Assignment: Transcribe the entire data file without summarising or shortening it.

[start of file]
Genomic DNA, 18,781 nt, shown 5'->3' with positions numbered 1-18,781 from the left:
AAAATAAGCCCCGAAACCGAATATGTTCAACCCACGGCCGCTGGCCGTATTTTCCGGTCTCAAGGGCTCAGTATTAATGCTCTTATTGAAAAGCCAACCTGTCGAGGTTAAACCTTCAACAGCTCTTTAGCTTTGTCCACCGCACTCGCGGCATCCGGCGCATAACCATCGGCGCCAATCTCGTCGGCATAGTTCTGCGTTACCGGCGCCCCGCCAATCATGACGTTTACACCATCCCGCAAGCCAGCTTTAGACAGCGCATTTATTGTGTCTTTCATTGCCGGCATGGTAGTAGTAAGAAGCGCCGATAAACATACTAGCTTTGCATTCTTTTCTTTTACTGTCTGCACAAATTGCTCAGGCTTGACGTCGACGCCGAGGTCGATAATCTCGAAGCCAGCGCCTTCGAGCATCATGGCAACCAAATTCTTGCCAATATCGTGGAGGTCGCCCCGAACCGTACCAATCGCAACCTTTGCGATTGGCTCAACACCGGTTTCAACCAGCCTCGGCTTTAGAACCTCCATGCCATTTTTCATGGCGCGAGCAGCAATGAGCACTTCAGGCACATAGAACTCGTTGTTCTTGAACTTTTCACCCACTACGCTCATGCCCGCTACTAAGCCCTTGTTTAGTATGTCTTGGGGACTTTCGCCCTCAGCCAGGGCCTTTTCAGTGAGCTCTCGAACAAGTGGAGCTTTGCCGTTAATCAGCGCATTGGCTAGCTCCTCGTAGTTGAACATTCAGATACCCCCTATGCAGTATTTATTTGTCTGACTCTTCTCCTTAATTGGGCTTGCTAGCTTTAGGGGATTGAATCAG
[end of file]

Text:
Genomic DNA, 18,781 nt, shown 5'->3' with positions numbered 1-18,781 from the left:
AAAATAAGCCCCGAAACCGAATATGTTCAACCCACGGCCGCTGGCCGTATTTTCCGGTCTCAAGGGCTCAGTATTAATGCTCTTATTGAAAAGCCAACCTGTCGAGGTTAAACCTTCAACAGCTCTTTAGCTTTGTCCACCGCACTCGCGGCATCCGGCGCATAACCATCGGCGCCAATCTCGTCGGCATAGTTCTGCGTTACCGGCGCCCCGCCAATCATGACGTTTACACCATCCCGCAAGCCAGCTTTAGACAGCGCATTTATTGTGTCTTTCATTGCCGGCATGGTAGTAGTAAGAAGCGCCGATAAACATACTAGCTTTGCATTCTTTTCTTTTACTGTCTGCACAAATTGCTCAGGCTTGACGTCGACGCCGAGGTCGATAATCTCGAAGCCAGCGCCTTCGAGCATCATGGCAACCAAATTCTTGCCAATATCGTGGAGGTCGCCCCGAACCGTACCAATCGCAACCTTTGCGATTGGCTCAACACCGGTTTCAACCAGCCTCGGCTTTAGAACCTCCATGCCATTTTTCATGGCGCGAGCAGCAATGAGCACTTCAGGCACATAGAACTCGTTGTTCTTGAACTTTTCACCCACTACGCTCATGCCCGCTACTAAGCCCTTGTTTAGTATGTCTTGGGGACTTTCGCCCTCAGCCAGGGCCTTTTCAGTGAGCTCTCGAACAAGTGGAGCTTTGCCGTTAATCAGCGCATTGGCTAGCTCCTCGTAGTTGAACATTCAGATACCCCCTATGCAGTATTTATTTGTCTGACTCTTCTCCTTAATTGGGCTTGCTAGCTTTAGGGGATTGAATCAG